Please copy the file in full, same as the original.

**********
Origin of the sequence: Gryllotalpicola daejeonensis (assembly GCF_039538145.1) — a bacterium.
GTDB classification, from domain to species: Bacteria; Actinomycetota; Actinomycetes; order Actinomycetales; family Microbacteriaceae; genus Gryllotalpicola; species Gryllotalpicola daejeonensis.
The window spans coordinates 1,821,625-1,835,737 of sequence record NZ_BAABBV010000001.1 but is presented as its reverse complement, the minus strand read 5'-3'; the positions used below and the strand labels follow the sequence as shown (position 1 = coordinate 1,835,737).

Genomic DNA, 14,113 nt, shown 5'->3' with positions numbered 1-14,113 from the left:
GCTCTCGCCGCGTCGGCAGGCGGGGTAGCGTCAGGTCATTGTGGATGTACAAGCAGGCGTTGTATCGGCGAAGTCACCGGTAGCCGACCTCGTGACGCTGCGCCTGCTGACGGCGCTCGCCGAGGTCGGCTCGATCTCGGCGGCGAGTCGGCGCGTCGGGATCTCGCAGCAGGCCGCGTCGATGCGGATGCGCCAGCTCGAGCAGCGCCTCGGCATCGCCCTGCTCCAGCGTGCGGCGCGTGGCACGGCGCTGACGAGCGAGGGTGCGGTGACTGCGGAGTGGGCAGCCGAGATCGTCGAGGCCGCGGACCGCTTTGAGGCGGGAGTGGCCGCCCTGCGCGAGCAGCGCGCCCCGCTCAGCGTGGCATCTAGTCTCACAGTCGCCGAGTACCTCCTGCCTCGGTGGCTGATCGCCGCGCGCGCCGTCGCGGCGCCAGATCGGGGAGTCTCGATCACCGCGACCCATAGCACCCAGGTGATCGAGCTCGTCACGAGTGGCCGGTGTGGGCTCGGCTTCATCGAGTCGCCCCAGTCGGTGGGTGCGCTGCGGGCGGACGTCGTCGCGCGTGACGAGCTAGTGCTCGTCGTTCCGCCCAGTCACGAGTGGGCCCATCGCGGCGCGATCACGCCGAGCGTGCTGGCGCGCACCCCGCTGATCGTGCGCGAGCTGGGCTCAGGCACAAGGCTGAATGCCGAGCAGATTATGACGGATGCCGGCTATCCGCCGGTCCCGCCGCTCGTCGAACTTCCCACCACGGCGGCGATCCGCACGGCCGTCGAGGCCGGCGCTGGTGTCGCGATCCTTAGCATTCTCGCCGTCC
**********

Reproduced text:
Origin of the sequence: Gryllotalpicola daejeonensis (assembly GCF_039538145.1) — a bacterium.
GTDB classification, from domain to species: Bacteria; Actinomycetota; Actinomycetes; order Actinomycetales; family Microbacteriaceae; genus Gryllotalpicola; species Gryllotalpicola daejeonensis.
The window spans coordinates 1,821,625-1,835,737 of sequence record NZ_BAABBV010000001.1 but is presented as its reverse complement, the minus strand read 5'-3'; the positions used below and the strand labels follow the sequence as shown (position 1 = coordinate 1,835,737).

Genomic DNA, 14,113 nt, shown 5'->3' with positions numbered 1-14,113 from the left:
GCTCTCGCCGCGTCGGCAGGCGGGGTAGCGTCAGGTCATTGTGGATGTACAAGCAGGCGTTGTATCGGCGAAGTCACCGGTAGCCGACCTCGTGACGCTGCGCCTGCTGACGGCGCTCGCCGAGGTCGGCTCGATCTCGGCGGCGAGTCGGCGCGTCGGGATCTCGCAGCAGGCCGCGTCGATGCGGATGCGCCAGCTCGAGCAGCGCCTCGGCATCGCCCTGCTCCAGCGTGCGGCGCGTGGCACGGCGCTGACGAGCGAGGGTGCGGTGACTGCGGAGTGGGCAGCCGAGATCGTCGAGGCCGCGGACCGCTTTGAGGCGGGAGTGGCCGCCCTGCGCGAGCAGCGCGCCCCGCTCAGCGTGGCATCTAGTCTCACAGTCGCCGAGTACCTCCTGCCTCGGTGGCTGATCGCCGCGCGCGCCGTCGCGGCGCCAGATCGGGGAGTCTCGATCACCGCGACCCATAGCACCCAGGTGATCGAGCTCGTCACGAGTGGCCGGTGTGGGCTCGGCTTCATCGAGTCGCCCCAGTCGGTGGGTGCGCTGCGGGCGGACGTCGTCGCGCGTGACGAGCTAGTGCTCGTCGTTCCGCCCAGTCACGAGTGGGCCCATCGCGGCGCGATCACGCCGAGCGTGCTGGCGCGCACCCCGCTGATCGTGCGCGAGCTGGGCTCAGGCACAAGGCTGAATGCCGAGCAGATTATGACGGATGCCGGCTATCCGCCGGTCCCGCCGCTCGTCGAACTTCCCACCACGGCGGCGATCCGCACGGCCGTCGAGGCCGGCGCTGGTGTCGCGATCCTTAGCATTCTCGCCGTCC